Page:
On a day where the offense was ‘terrible,’ Packers’ ‘tremendous’ defense leads way to 22-0 win

October 1, 2018

Packers tight end Jimmy Graham celebrates his first-quarter touchdown catch against the Buffalo Bills on Sunday at Lambeau Field in Green Bay.

GREEN BAY — While Aaron Rodgers may have been irritated – to put it lightly – by the Green Bay Packers’ poor offensive showing during Sunday’s 22-0 shutout victory over the Buffalo Bills at Lambeau Field, don’t let the two-time NFL MVP quarterback’s frustrations with what happened on his side of the ball obscure what happened on the other side of it.

The Packers defense – even against an inconsistent Bills outfit commanded by a very green rookie quarterback – was absolutely dominating.

“I mean, seven sacks, the continuous pressure, and really the ability to lock them down too on the back end, that was so important,” coach Mike McCarthy gushed after his team improved to 2-1-1 at the season’s quarter-pole. “Our defense really was tremendous.”

Allowing zero points and just 145 net yards, first-year defensive coordinator Mike Pettine’s crew registered the Packers’ first shutout since a 9-0 blanking of the New York Jets on Oct. 31, 2010. (Pettine, coincidentally, was on the Jets staff at the time.) It was the team’s first shutout at Lambeau Field since a 26-0 victory over the Detroit Lions on Oct. 18, 2009.

“Hopefully,” defensive end Mike Daniels said, “it’s the first of many in this new scheme.”

Nevertheless, Rodgers made it abundantly clear that the offense didn’t hold up its end of the bargain. Saying the unit was “terrible” and should have amassed “about 45 points and 600 yards,” a visibly annoyed Rodgers said after the game that as thrilled as he was with the way the defense played, the juxtaposition of the defense’s dominance with the offense’s limited production bothered him to no end.

“We were championship defensive level and non-playoff team offensive level today,” Rodgers said after completing 22 of 40 passes for 298 yards with one touchdown, one interception, two sacks and a lost fumble (76.9 passer rating). “That was not great by any stretch of the imagination.”

But the defense was indeed great, even if you grade on a curve and acknowledge that Bills rookie quarterback Josh Allen, the No. 7 overall pick in this year’s draft, helped the unit’s cause. The 145 yards were the fewest allowed by a Packers defense since Dec. 21, 2014 against the Tampa Bay Buccaneers (109), and Allen’s ineptitude – he was erratic with his accuracy and showed little awareness against a pass rush that had more sacks Sunday (seven) than in the first three games combined (six) – surely helped that.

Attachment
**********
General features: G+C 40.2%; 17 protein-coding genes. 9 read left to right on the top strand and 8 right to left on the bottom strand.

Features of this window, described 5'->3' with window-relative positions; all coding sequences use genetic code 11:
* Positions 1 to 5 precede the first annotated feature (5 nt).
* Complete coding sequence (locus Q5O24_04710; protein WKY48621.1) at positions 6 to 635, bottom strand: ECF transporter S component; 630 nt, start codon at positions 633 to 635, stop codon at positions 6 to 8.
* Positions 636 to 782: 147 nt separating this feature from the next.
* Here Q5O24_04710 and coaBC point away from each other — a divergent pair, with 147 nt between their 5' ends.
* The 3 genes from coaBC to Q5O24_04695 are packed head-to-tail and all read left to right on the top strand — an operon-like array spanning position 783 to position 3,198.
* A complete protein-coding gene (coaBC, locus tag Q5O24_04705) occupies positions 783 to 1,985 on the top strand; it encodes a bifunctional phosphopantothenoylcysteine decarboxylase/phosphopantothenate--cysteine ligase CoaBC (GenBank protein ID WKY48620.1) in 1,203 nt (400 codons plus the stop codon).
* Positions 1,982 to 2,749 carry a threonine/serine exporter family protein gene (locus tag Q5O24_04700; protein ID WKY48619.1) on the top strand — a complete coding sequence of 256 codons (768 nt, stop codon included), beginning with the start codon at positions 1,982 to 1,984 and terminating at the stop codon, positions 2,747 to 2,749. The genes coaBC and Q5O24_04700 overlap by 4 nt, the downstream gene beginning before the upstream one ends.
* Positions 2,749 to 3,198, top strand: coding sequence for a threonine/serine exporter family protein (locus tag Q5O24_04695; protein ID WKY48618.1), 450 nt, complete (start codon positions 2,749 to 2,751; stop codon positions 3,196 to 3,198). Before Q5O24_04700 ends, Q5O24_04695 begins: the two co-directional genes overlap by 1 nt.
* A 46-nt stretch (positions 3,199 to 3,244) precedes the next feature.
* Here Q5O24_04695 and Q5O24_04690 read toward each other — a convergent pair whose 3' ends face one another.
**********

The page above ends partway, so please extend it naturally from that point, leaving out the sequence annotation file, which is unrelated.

On the other hand, these were the same Bills (1-3) who went into U.S. Bank Stadium last week and whipped the Minnesota Vikings, 27-6.

“I mean, it’s all part of it,” McCarthy acknowledged when asked about Allen, who finished the game having completed just 16 of 33 passes for 151 yards with no touchdowns, two interceptions and seven sacks for a passer rating of 36.3. “But it’s the same young quarterback and football team that seven days ago won in a very tough place against an excellent football team.

“We improved today as a team. Frankly, that’s all we’re focused on and that’s all we feel that matters. We improved and our defense was definitely the bell cow today.”

Rodgers’ annoyance with the offense’s performance was predicated in part on its inability to get No. 1 wide receiver Davante Adams (eight receptions, 81 yards on 14 targets) and tight end Jimmy Graham (three receptions, 21 yards, including a 3-yard touchdown on six targets) more involved. While Rodgers didn’t explicitly say that the issue was the offensive game plan, some of his remarks certainly could be construed as that being the primary problem.

“We need to find ways to get our playmakers in position to get some more opportunities,” Rodgers said. “A game like today, Davante’s a tough cover for anybody, but he should have had 20 targets today. They couldn’t stop him. They dared to play one-high (safety) a few times. So, we have to find ways to get him the ball. And Jimmy as well.”

Asked how to get Adams more involved, Rodgers replied, “It’s by the plan. Find ways to get him in No. 1 spots.”

But even with Rodgers throwing an interception (which was tipped twice, first by Bills linebacker Tremaine Edmunds, then Graham) and coughing up a fumble when he was blindsided on a sack by blitzing cornerback Taron Johnson (which Rodgers took the blame for, saying he needed to “get the ball out earlier”), the defense carried the day.

Backup outside linebacker Kyler Fackrell finished with three sacks, and a defense that came in having forced just three turnovers had three takeaways in the game (a fumble forced and recovered by defensive tackle Kenny Clark, and interceptions by safety Ha Ha Clinton-Dix and cornerback Jaire Alexander). Buffalo’s 12 possessions ended in eight punts, two interceptions, a fumble and the final gun.

“It’s an awesome accomplishment. It doesn’t happen in the NFL that often,” said linebacker Clay Matthews, who registered his first official half-sack of the season – and wasn’t penalized for roughing-the-passer for the first time all year. “It just shows that we’re capable of it.”

Added Daniels: “It means everything, and I feel like everything is starting to come together. Obviously when you get a new scheme, you’re going to go through your growing pains of figuring things out. We have a lot of new guys figuring out how to play with one another. I think it really started to come together today.”

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